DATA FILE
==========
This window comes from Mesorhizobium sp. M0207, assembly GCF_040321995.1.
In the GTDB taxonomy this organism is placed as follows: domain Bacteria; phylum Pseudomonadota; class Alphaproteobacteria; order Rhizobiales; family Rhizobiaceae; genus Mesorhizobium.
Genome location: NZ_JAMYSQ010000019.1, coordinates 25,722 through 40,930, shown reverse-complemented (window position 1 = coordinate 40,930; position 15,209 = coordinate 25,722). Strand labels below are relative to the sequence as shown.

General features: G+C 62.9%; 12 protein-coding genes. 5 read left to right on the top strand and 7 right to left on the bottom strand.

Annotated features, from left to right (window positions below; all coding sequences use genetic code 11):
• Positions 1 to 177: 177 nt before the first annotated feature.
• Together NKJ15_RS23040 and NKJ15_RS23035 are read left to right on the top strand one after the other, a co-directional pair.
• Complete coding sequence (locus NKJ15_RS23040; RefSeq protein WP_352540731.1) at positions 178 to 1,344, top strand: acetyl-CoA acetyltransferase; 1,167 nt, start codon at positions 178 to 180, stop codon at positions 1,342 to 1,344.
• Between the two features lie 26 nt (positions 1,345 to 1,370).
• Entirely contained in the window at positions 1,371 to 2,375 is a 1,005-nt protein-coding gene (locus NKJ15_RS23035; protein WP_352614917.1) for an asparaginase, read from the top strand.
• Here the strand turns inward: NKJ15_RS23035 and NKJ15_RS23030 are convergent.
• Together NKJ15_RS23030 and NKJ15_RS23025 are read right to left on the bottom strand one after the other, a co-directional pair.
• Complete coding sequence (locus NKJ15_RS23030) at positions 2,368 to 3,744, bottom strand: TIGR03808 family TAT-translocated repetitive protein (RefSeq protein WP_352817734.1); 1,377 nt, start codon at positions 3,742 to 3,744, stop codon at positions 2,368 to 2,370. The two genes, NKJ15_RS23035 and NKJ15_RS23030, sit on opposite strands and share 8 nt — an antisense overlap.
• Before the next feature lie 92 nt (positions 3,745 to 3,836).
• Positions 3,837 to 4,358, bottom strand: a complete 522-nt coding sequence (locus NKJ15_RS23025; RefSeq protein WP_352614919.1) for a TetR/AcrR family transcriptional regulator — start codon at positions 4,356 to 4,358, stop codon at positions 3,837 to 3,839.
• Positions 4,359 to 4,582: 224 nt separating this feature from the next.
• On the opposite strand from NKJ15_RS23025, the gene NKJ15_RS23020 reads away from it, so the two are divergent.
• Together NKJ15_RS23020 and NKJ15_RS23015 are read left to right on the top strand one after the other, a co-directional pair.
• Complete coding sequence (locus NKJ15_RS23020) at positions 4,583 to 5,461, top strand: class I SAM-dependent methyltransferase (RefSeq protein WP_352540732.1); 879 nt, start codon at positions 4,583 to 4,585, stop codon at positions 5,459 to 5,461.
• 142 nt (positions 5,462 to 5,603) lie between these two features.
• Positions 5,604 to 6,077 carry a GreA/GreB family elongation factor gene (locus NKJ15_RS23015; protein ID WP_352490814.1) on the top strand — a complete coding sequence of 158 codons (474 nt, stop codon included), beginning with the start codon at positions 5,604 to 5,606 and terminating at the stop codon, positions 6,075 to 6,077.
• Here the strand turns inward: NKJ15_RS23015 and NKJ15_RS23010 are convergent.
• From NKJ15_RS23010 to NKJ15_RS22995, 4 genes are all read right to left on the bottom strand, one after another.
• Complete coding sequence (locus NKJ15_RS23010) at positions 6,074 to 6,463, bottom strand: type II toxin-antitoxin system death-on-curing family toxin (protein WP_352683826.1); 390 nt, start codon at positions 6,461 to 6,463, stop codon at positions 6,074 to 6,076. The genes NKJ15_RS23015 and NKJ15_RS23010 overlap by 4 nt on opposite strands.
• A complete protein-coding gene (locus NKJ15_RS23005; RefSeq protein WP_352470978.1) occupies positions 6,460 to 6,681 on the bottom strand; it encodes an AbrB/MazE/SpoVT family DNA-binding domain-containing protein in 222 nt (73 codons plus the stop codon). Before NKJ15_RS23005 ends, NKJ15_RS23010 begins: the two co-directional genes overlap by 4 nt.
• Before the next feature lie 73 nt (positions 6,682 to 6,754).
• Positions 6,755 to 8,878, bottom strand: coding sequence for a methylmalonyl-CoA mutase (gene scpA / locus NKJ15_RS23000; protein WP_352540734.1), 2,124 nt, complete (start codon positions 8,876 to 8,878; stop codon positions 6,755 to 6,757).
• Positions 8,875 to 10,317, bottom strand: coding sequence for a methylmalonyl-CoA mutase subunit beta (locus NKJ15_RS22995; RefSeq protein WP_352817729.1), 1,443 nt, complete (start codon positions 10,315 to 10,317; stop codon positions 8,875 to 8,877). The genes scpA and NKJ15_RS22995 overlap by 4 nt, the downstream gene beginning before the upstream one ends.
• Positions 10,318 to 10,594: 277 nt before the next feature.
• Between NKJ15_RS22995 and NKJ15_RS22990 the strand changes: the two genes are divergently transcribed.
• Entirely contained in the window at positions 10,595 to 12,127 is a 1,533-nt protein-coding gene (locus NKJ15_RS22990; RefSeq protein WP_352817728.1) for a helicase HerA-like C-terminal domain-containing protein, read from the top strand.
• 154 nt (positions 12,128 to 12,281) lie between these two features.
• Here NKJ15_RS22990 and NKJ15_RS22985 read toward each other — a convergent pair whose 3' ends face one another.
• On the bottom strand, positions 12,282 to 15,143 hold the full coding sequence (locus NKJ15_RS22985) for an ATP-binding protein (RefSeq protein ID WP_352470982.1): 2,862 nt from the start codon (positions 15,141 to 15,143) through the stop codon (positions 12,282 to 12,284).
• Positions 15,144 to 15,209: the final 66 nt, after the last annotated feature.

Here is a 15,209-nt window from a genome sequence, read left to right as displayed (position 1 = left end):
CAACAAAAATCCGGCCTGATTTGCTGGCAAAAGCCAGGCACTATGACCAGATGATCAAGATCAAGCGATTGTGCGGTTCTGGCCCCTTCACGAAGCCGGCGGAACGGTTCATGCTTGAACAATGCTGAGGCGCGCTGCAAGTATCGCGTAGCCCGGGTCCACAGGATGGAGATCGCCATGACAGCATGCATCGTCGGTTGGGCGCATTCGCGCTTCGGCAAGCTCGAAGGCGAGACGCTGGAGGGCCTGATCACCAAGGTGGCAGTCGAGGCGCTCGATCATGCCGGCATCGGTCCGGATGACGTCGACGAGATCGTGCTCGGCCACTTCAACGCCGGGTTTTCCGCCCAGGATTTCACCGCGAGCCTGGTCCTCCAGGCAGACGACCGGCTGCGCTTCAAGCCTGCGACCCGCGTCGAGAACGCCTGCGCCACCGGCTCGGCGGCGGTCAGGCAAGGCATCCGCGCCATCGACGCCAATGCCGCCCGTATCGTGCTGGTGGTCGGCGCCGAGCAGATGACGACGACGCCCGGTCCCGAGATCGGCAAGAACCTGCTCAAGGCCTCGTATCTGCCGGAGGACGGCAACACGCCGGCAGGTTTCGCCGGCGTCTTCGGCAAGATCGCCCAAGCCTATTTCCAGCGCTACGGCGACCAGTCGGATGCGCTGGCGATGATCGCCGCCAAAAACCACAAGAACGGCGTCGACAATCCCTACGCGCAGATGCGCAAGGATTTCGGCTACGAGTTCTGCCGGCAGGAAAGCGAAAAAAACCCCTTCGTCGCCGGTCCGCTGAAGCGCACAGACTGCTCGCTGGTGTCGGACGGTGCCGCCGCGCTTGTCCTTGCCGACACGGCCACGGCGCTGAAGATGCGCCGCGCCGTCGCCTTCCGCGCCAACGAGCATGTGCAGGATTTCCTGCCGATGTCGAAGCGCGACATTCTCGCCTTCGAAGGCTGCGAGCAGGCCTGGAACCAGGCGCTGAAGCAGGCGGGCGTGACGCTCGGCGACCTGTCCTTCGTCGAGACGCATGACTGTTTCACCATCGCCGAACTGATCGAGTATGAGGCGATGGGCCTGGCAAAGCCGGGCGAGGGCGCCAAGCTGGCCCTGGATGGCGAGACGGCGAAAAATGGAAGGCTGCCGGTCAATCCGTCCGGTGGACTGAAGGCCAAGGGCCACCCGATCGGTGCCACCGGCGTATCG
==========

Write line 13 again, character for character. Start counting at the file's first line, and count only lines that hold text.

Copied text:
• Complete coding sequence (locus NKJ15_RS23030) at positions 2,368 to 3,744, bottom strand: TIGR03808 family TAT-translocated repetitive protein (RefSeq protein WP_352817734.1); 1,377 nt, start codon at positions 3,742 to 3,744, stop codon at positions 2,368 to 2,370. The two genes, NKJ15_RS23035 and NKJ15_RS23030, sit on opposite strands and share 8 nt — an antisense overlap.